The connection between thought and behaviour has been studied for centuries. The Ancient Greek philosopher Aristotle established that everything that happens, good or bad, has a cause. He believed that everything has a cause and that all behaviour is related to thoughts.
In the 1960s a psychiatrist called Albert Ellis proposed that thoughts are a by-product of behaviour and that we are all born with a set of automatic thoughts (i.e. “I’m worthless”, or “I’m not good enough”). Ellis believed that these thoughts are the ‘scripts’ that have been built into our minds and affect our emotions.
Many people have worked on the effects of thoughts on behaviour. The most accepted theory is that of the psychologist David Burns. He states that thoughts are what we choose to focus on, the more you focus on an unwanted thought, the more powerful it becomes and the more you feel you want to act on it.
This gives weight to the idea that how we think affects how we feel and how we behave.
Sometimes people behave in ways that are not helpful to themselves or others. For example, when a person uses alcohol to become drunk to deal with their negative thought processes, they feel worthless or insecure. There is more at play for these individuals than just changing the way they think.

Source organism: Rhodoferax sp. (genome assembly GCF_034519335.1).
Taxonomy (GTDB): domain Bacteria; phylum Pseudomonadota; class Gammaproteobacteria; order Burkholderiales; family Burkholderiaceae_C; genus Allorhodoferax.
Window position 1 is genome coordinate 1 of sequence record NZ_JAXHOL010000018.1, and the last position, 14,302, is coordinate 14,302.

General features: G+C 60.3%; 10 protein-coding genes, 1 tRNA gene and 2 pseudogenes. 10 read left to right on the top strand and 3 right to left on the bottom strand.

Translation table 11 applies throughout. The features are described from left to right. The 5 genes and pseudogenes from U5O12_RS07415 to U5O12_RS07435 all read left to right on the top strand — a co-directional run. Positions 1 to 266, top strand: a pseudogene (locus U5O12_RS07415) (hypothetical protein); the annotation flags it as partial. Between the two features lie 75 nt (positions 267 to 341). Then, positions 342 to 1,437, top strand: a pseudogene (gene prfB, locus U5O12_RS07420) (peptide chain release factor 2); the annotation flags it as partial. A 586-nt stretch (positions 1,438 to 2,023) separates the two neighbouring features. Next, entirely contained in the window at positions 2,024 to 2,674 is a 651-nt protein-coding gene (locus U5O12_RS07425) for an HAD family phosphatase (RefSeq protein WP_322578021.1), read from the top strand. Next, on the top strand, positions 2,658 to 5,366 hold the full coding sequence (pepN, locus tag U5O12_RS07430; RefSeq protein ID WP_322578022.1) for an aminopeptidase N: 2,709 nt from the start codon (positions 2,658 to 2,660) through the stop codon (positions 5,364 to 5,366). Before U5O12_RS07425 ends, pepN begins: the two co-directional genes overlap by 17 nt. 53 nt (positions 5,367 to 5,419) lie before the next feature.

Dr Alan Watkins gives a fantastic TEDx talk called “ Being brilliant every single day”, where he talks about the link between our behavioural thoughts and feelings. Dr Watkins explains that behaviour is an outward reaction to an inward reflection of our thoughts and feelings. He demonstrates how thoughts affect thinking and our thinking affects our thoughts in a continuous cycle.
For a behaviour to change dramatically and have any kind of lasting impact, a person needs to change the way they feel internally. Feelings are affected by our raw emotions that are actually the response to our bodies physiological response within the body.